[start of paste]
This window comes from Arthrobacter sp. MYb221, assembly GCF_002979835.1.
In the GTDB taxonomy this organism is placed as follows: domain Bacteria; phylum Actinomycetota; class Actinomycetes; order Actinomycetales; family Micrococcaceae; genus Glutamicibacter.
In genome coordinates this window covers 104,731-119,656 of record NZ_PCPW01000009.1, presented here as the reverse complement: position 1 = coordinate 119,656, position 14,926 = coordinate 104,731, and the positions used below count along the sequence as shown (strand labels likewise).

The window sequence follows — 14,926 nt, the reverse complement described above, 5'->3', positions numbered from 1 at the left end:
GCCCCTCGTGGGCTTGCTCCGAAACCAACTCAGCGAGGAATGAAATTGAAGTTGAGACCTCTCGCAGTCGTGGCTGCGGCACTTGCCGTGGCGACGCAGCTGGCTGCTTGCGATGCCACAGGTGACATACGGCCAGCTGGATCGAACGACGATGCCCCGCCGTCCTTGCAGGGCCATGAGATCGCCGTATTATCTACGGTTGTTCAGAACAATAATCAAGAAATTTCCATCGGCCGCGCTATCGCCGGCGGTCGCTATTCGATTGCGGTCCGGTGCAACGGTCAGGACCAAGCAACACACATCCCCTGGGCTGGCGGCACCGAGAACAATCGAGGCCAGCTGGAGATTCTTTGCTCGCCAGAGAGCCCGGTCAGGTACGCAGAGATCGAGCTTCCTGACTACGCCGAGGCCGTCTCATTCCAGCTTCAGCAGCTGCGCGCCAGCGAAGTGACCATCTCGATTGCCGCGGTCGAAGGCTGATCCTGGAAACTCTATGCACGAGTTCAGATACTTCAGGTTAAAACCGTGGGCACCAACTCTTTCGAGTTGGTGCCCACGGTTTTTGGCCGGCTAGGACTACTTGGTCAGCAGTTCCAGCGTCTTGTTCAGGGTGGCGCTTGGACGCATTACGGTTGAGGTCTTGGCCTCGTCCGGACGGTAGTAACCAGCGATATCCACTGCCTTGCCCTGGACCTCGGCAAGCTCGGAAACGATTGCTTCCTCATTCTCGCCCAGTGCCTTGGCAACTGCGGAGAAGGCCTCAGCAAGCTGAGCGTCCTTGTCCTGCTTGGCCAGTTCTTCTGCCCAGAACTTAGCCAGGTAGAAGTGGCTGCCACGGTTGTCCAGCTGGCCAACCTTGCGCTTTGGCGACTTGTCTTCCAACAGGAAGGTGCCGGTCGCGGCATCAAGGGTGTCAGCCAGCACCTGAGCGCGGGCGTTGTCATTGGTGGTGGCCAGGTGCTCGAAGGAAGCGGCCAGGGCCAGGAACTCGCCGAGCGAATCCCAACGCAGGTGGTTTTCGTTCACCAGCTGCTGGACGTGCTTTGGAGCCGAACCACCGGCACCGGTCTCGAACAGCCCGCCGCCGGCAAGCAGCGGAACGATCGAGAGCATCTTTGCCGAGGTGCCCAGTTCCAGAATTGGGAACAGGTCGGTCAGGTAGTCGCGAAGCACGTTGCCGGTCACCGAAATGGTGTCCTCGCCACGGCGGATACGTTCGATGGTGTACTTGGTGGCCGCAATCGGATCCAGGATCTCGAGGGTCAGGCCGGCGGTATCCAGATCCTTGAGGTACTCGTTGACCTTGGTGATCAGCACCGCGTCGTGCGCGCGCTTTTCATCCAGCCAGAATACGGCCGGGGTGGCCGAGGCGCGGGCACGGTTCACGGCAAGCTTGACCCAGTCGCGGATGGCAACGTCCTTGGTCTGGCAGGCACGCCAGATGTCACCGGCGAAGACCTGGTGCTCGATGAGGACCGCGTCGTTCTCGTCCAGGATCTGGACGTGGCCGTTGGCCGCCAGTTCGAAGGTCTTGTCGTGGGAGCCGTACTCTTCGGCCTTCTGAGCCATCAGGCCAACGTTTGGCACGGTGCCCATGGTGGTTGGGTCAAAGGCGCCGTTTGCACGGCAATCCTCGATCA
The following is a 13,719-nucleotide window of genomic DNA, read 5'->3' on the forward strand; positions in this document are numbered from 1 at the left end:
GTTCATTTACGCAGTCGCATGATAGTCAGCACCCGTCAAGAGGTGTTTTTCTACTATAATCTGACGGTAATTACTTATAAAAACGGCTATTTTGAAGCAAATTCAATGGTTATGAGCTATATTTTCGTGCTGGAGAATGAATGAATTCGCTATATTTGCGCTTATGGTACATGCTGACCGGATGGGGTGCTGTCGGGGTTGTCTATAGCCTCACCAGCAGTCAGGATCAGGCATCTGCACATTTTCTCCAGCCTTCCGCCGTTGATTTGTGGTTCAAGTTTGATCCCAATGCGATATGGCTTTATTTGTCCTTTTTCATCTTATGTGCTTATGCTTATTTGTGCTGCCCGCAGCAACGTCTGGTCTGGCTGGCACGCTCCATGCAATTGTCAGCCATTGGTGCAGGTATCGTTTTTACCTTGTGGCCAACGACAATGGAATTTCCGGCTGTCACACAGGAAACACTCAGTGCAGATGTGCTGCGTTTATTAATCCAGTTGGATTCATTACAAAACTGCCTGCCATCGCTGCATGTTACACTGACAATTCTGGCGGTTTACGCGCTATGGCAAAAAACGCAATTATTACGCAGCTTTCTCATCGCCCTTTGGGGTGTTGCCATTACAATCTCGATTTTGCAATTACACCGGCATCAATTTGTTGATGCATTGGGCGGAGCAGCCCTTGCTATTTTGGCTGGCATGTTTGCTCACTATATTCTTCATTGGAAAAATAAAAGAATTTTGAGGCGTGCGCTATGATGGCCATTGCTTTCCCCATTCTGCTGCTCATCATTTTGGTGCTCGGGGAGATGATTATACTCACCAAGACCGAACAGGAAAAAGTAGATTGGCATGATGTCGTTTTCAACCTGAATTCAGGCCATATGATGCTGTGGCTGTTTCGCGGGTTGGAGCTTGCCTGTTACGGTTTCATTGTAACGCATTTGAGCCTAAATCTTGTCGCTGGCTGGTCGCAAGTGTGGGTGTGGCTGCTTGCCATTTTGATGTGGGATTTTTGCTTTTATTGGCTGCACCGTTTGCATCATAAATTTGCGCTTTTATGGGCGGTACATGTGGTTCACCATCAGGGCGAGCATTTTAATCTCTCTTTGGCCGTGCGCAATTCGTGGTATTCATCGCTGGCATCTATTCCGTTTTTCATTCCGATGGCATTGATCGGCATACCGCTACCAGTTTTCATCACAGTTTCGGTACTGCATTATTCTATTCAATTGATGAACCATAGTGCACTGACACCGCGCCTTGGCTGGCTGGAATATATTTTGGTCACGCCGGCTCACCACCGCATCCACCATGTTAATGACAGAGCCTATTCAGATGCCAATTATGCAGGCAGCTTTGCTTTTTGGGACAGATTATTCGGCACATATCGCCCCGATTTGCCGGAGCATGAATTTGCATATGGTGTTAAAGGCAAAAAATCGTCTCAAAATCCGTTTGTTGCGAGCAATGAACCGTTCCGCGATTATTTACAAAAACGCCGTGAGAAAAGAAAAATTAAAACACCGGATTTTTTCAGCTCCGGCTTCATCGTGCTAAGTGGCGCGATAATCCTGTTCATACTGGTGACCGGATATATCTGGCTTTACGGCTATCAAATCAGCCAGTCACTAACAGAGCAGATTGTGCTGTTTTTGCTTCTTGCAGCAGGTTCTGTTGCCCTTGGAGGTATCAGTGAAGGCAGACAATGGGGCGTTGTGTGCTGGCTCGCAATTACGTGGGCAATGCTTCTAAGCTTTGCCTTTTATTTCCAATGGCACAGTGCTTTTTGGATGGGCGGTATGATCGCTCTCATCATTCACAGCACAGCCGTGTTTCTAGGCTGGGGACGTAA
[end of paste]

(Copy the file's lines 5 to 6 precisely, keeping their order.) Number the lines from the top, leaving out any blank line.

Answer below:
GCCCCTCGTGGGCTTGCTCCGAAACCAACTCAGCGAGGAATGAAATTGAAGTTGAGACCTCTCGCAGTCGTGGCTGCGGCACTTGCCGTGGCGACGCAGCTGGCTGCTTGCGATGCCACAGGTGACATACGGCCAGCTGGATCGAACGACGATGCCCCGCCGTCCTTGCAGGGCCATGAGATCGCCGTATTATCTACGGTTGTTCAGAACAATAATCAAGAAATTTCCATCGGCCGCGCTATCGCCGGCGGTCGCTATTCGATTGCGGTCCGGTGCAACGGTCAGGACCAAGCAACACACATCCCCTGGGCTGGCGGCACCGAGAACAATCGAGGCCAGCTGGAGATTCTTTGCTCGCCAGAGAGCCCGGTCAGGTACGCAGAGATCGAGCTTCCTGACTACGCCGAGGCCGTCTCATTCCAGCTTCAGCAGCTGCGCGCCAGCGAAGTGACCATCTCGATTGCCGCGGTCGAAGGCTGATCCTGGAAACTCTATGCACGAGTTCAGATACTTCAGGTTAAAACCGTGGGCACCAACTCTTTCGAGTTGGTGCCCACGGTTTTTGGCCGGCTAGGACTACTTGGTCAGCAGTTCCAGCGTCTTGTTCAGGGTGGCGCTTGGACGCATTACGGTTGAGGTCTTGGCCTCGTCCGGACGGTAGTAACCAGCGATATCCACTGCCTTGCCCTGGACCTCGGCAAGCTCGGAAACGATTGCTTCCTCATTCTCGCCCAGTGCCTTGGCAACTGCGGAGAAGGCCTCAGCAAGCTGAGCGTCCTTGTCCTGCTTGGCCAGTTCTTCTGCCCAGAACTTAGCCAGGTAGAAGTGGCTGCCACGGTTGTCCAGCTGGCCAACCTTGCGCTTTGGCGACTTGTCTTCCAACAGGAAGGTGCCGGTCGCGGCATCAAGGGTGTCAGCCAGCACCTGAGCGCGGGCGTTGTCATTGGTGGTGGCCAGGTGCTCGAAGGAAGCGGCCAGGGCCAGGAACTCGCCGAGCGAATCCCAACGCAGGTGGTTTTCGTTCACCAGCTGCTGGACGTGCTTTGGAGCCGAACCACCGGCACCGGTCTCGAACAGCCCGCCGCCGGCAAGCAGCGGAACGATCGAGAGCATCTTTGCCGAGGTGCCCAGTTCCAGAATTGGGAACAGGTCGGTCAGGTAGTCGCGAAGCACGTTGCCGGTCACCGAAATGGTGTCCTCGCCACGGCGGATACGTTCGATGGTGTACTTGGTGGCCGCAATCGGATCCAGGATCTCGAGGGTCAGGCCGGCGGTATCCAGATCCTTGAGGTACTCGTTGACCTTGGTGATCAGCACCGCGTCGTGCGCGCGCTTTTCATCCAGCCAGAATACGGCCGGGGTGGCCGAGGCGCGGGCACGGTTCACGGCAAGCTTGACCCAGTCGCGGATGGCAACGTCCTTGGTCTGGCAGGCACGCCAGATGTCACCGGCGAAGACCTGGTGCTCGATGAGGACCGCGTCGTTCTCGTCCAGGATCTGGACGTGGCCGTTGGCCGCCAGTTCGAAGGTCTTGTCGTGGGAGCCGTACTCTTCGGCCTTCTGAGCCATCAGGCCAACGTTTGGCACGGTGCCCATGGTGGTTGGGTCAAAGGCGCCGTTTGCACGGCAATCCTCGATCA
The following is a 13,719-nucleotide window of genomic DNA, read 5'->3' on the forward strand; positions in this document are numbered from 1 at the left end: